Mr. Andjaba (Namibia): We are moving closer to the dawn of the new millennium and the two thousandth anniversary of the birth of Jesus Christ in the city of Bethlehem. This historic event will be celebrated for a period beginning at Christmas this year and concluding at Easter 2001. This is an event which will be of considerable importance not only for the Palestinian people and the Middle East region, but for the international community as a whole, as it has significant religious, historical and cultural dimensions. I have taken the floor today to reaffirm my delegation's participation in this important event and to pledge our further support in organizing it through the Bethlehem 2000 project.

Since the Palestinian Authority launched the Bethlehem 2000 project, the vast challenges facing the organizers of the event have become well known. It is clear that it is up to us, the members of the international community, to contribute positively to ensure that Bethlehem 2000 is successful and to strengthen the event as a symbol of hope and peace. Various significant contributions have already been made and we are convinced that many more will be forthcoming.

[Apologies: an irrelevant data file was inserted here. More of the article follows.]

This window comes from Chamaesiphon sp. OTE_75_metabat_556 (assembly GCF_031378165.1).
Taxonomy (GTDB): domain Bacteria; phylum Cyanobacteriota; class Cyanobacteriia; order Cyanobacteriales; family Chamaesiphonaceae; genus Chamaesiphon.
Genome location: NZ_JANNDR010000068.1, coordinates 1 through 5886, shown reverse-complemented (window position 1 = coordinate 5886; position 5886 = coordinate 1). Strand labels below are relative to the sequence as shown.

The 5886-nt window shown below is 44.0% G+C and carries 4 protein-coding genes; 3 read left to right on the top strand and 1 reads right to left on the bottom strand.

One of the achievements in the preparations for the celebrations was the Bethlehem 2000 International Conference, which was held in Rome in February this year, under the auspices of the Committee on the Exercise of the Inalienable Rights of the Palestinian People in cooperation with the Government of Italy and the Holy See. In adopting the Rome Declaration, the Conference undoubtedly contributed enormously to the organization of this historic event and to ensuring the broadest possible international participation. The Conference also significantly promoted the entire Middle East peace process.